Here’s a draft of the talk I’m giving at the National Council on Public History meeting at the end of March. It’s a piece of a longer work in progress on the history of the museum’s collections. This talk focuses on the the philosophical and bureaucratic contexts of the collecting at the museum. A second part, perhaps this summer, will look in detail at the changing nature of the objects collected.
Updated: shorter, snappier version uploaded March 8.
“An olla podrida of queer things pining away its sweetness in the desert air of the Brooklyn Navy Yard”
By popular demand, the full text of the article about the Brooklyn Naval Lyceum that appeared in the New York Times in 1852. It’s a very odd article. More about it, and the Naval Lyceum, in my article, brand new in Museum History Journal.
Here’s the paper I would have given at the American Historical Association conference, had it not been for about a foot of snow and a cancelled flight.
Some thoughts, kindly published by Oronte Churm at Inside Higher Education.
Here’s the talk presented at Bryant University’s Applied Analytics in Humanities and Social Sciences conference today. Paul Margrave, Nate Storring and I presented work done by the three of us, Allison Roberts, Mark Motte of Rhode Island College, and students in his GEOG339 class.
Two parts to the presentation. The first is a very general overview of some of the types of work that might be called humanities analytics: a lot of it is digital humanities, but it also includes other ways that humanists might try to quantify their work, from eye-tracking to economic analyses of art markets.
The second part considers public humanities analytics. It includes a quick overview of visitor tracking in museums, and a very preliminary analysis of some of the material we’ve been analyzing for Waterfire, Providence’s creative-placemaking extravaganza.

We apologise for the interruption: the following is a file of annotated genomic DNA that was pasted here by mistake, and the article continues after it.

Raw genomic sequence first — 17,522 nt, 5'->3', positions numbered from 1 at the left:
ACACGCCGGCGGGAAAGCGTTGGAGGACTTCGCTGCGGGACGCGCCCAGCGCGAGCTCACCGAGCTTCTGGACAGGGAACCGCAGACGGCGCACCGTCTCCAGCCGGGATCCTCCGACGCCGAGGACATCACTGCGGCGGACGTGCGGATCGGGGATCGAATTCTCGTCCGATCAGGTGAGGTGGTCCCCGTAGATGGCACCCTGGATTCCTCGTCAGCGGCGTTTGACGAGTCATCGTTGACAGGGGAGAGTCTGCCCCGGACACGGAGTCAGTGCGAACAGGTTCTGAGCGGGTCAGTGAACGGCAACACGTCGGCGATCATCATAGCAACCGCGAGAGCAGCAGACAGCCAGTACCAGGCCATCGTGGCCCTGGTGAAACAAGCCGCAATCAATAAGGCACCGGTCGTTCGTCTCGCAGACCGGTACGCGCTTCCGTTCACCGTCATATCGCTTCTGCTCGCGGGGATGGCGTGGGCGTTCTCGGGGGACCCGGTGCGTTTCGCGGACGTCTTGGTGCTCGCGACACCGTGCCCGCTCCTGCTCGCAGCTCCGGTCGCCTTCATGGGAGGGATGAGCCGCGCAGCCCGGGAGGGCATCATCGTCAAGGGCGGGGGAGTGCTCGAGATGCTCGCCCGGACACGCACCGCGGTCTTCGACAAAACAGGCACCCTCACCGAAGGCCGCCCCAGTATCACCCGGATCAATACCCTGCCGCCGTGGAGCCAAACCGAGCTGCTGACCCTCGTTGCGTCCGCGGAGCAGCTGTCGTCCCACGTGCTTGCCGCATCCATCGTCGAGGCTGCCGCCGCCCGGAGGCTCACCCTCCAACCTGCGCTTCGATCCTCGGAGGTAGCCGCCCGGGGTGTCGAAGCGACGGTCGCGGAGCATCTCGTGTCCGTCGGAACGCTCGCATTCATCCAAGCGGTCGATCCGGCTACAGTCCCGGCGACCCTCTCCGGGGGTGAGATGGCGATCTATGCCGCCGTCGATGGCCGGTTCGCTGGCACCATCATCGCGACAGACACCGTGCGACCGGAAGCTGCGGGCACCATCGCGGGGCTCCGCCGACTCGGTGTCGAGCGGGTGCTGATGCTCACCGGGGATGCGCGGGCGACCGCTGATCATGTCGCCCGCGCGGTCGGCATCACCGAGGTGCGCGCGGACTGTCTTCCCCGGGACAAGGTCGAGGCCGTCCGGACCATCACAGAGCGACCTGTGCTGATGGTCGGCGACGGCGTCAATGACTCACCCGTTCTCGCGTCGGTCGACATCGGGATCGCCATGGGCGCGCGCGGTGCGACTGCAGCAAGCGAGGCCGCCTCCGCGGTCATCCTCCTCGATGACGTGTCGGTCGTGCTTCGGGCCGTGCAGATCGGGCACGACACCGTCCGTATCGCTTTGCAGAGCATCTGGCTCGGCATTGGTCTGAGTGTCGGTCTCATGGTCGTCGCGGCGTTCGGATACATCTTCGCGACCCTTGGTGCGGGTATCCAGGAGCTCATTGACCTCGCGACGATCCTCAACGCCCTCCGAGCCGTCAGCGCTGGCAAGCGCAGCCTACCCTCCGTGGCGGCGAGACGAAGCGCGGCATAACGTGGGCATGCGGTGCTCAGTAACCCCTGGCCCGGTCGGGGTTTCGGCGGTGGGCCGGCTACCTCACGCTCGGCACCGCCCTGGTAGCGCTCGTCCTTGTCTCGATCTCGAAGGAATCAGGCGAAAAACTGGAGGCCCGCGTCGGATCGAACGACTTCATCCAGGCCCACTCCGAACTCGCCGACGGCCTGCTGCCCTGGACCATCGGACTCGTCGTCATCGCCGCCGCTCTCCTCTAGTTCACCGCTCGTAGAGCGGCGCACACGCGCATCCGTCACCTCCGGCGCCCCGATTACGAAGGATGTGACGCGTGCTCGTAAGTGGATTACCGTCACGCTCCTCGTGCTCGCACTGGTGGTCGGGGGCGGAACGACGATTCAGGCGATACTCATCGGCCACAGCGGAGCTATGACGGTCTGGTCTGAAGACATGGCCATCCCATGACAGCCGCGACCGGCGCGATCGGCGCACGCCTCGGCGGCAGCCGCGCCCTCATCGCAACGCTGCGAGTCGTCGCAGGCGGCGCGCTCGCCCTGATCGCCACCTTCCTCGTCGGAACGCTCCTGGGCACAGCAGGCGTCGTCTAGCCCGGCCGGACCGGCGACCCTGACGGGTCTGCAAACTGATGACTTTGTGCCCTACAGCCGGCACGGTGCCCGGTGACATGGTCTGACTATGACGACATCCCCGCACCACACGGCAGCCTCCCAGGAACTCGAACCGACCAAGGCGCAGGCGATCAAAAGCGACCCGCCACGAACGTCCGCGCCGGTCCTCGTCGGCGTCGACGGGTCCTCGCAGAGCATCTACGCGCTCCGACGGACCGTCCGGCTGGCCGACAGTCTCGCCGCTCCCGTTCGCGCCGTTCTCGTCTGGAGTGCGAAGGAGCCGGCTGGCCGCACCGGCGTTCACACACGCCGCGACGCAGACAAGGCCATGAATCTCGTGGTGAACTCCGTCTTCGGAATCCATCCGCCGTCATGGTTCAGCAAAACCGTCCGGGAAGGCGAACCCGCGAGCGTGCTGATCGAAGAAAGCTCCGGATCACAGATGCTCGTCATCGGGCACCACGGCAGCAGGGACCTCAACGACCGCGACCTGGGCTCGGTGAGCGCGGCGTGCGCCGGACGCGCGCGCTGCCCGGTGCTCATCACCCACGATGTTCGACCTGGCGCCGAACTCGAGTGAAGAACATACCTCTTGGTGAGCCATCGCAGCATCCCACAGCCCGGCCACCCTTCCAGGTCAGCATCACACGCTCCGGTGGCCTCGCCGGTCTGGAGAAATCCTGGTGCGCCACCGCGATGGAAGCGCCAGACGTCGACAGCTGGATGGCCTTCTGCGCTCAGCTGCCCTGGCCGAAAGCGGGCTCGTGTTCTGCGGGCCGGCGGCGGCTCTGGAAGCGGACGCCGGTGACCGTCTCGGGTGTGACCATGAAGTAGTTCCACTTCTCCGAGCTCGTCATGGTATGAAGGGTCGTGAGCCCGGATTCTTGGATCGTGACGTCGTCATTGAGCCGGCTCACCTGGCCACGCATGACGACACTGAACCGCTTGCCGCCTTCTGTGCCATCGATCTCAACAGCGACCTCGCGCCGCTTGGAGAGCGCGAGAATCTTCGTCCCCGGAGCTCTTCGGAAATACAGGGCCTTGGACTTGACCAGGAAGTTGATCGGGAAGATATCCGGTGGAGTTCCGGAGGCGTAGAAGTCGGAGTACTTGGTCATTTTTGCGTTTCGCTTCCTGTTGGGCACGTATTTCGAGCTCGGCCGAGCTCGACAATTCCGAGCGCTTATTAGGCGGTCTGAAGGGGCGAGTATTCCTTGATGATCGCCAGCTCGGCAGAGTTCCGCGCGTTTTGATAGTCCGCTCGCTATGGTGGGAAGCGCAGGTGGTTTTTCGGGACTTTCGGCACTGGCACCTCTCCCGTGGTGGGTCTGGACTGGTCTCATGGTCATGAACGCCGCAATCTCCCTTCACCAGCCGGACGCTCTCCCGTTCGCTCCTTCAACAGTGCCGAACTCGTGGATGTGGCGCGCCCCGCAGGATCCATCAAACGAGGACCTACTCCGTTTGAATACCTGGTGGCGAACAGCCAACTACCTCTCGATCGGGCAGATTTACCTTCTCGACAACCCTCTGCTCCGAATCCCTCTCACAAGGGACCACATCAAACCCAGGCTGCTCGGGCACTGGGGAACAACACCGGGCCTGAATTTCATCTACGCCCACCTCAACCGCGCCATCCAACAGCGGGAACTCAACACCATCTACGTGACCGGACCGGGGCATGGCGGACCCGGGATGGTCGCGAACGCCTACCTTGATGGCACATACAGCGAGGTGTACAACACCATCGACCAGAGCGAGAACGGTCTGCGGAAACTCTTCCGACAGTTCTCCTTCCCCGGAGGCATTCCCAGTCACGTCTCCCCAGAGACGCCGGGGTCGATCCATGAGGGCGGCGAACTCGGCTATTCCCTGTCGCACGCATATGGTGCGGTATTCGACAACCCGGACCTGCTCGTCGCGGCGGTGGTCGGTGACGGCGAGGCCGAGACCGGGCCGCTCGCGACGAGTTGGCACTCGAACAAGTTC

The most interesting questions we received at the conference were about the difference between public humanities analytics and market research. We discussed some possibilities: to what extent are we interested in artistic quality or public engagement?Is engagement in art — enjoyment, contemplation, learning — just another kind of brand loyalty? How does our work differ from tourism research?
We’ll be giving a fuller version of this talk next week, at Waterfire’s Art of Placemaking conference. Any advice on how to answer these questions appreciated!
Yesterday the MIT Museum and the Hagley Museum and Library ran a fascinating workshop on “Doing the History of Technology in the 21st Century.” The workshop, at the MIT Museum, brought together historians, museum curators, public humanists, and more to talk about how the history of technology is changing – and how it needs to change – to play the role it needs to play as our sources, audiences, media, and interests change. It was partly about the digital, but more general, too.
My talk addressed the question of how do we do our work in a way that makes us part of a larger conversation. It’s something I think is important, but with no easy answers. The ground rules are changing.
Here are slides from my talk.
And here’s a video of the presentation. Thanks to
Just back from my trip to the University of Glasgow. A delight to meet with faculty and students there and to learn more about their extensive community engagement programs. I gave a talk about public humanities programs in the United States, focusing on Brown’s program. Here’s the slides from my talk. When I have time to rewrite it, I’ll post the written-out version here. Any comments welcome.